Here’s some notes on a book I haven’t yet read, but which I’m very much looking forward to reading. The book in question is “How to Live, A Life of Montaigne” by Sarah Bakewell. Tom Cunliffe of A Common Reader has written about it here. In his review he point to something which is very important to me right now, but something I haven’t really found the right words for, but Tom has:
What have I learned from Montaigne? Well perhaps it confirms my belief that the best place to learn the lessons of life is in the everyday. There is enough material in daily “stuff” to provide a lifetime of philosophy, but few people actually reflect on the circumstances of their life and what happens to them. I’m reminded of Henry David Thoreau, another philosopher of the domestic world, who when asked if he had travelled much, replied, “I have travelled a great deal in Concord County”.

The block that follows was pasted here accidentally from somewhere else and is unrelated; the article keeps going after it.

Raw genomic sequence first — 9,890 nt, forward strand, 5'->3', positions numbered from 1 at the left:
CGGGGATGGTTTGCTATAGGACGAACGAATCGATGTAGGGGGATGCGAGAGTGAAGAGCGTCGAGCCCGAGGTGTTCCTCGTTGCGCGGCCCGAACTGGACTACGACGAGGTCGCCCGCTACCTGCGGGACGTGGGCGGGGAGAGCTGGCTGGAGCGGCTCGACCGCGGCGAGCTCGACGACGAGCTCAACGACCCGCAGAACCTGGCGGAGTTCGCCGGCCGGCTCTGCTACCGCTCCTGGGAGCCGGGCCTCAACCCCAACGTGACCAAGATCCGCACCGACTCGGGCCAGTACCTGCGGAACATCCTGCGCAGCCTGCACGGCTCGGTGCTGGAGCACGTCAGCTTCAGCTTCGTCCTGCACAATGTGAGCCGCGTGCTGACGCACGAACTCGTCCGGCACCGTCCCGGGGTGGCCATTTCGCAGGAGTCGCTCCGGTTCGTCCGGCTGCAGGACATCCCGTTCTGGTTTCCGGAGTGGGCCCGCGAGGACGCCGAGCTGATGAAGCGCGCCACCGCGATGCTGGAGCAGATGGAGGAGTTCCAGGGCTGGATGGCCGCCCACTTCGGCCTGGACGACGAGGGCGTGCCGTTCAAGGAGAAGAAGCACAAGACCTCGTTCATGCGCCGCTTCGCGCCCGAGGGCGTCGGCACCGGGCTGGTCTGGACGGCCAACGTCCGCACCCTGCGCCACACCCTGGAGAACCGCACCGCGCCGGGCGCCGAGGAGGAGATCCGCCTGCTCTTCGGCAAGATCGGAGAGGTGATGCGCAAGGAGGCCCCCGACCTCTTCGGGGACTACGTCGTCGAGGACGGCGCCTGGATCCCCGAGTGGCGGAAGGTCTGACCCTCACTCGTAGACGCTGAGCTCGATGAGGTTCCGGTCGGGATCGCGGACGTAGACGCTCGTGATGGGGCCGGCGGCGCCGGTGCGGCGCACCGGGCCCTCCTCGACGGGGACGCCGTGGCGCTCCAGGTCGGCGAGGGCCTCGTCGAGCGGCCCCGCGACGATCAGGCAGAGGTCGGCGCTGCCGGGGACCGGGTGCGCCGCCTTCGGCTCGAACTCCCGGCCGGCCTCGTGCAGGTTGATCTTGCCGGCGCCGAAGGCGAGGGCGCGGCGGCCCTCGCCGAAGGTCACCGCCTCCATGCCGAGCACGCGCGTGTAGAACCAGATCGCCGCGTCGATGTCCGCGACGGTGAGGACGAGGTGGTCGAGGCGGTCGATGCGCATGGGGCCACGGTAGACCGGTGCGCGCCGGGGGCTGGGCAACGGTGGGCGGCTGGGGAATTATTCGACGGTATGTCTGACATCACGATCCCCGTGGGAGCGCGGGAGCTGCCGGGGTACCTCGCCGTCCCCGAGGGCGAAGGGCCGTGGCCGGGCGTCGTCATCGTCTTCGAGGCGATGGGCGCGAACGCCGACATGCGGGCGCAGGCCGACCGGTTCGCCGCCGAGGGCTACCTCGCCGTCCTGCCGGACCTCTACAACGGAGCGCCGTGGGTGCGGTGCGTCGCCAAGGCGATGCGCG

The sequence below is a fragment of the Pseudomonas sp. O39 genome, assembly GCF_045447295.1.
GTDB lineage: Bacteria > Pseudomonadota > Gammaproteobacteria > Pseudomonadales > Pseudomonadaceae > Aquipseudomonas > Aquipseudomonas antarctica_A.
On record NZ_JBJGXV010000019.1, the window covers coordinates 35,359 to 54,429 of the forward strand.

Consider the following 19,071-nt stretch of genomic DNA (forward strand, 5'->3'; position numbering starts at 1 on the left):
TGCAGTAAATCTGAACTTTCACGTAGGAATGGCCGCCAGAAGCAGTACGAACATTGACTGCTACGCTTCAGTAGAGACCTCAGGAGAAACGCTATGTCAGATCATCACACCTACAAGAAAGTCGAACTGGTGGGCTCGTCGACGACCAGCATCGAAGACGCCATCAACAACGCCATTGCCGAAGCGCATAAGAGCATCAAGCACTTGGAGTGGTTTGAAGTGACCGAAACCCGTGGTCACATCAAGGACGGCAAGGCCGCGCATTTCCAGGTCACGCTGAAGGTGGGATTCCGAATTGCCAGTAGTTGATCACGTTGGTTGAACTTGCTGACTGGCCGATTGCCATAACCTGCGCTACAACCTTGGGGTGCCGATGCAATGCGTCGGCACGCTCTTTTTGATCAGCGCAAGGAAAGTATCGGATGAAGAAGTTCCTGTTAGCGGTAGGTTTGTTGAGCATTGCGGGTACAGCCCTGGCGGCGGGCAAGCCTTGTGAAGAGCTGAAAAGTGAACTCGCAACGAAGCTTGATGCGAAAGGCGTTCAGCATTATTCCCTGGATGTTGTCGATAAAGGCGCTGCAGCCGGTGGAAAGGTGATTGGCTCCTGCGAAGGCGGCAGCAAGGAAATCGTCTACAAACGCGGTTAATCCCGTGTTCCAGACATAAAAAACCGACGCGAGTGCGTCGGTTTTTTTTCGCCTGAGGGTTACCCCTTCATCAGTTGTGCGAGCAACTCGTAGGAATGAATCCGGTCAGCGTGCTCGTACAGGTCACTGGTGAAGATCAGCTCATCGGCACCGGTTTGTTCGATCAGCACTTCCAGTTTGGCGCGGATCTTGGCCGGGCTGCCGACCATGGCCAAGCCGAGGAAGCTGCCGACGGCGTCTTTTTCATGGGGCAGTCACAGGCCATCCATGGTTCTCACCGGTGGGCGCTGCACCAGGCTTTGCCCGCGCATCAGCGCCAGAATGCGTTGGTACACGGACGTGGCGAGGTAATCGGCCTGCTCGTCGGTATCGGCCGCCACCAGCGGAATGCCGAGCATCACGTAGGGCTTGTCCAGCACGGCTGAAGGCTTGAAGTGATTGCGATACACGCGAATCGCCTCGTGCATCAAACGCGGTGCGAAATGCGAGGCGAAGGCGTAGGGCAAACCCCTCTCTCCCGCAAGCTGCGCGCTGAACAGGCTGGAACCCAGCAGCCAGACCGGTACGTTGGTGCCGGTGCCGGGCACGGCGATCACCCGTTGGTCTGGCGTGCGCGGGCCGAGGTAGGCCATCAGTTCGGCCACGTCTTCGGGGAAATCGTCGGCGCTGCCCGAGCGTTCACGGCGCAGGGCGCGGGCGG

My Concord County: The Ogna river, Jæren
My present reading, which focuses on essayistic nature writing, preferable written in a strong personal tone, is in fact very much dealing with the everyday. Even when the writers are talking about big expedition to unexplored territories, it’s all very much about discovering one self, and the world close at hand.
(ps: I shall not make it a habit to write about books I haven’t read!)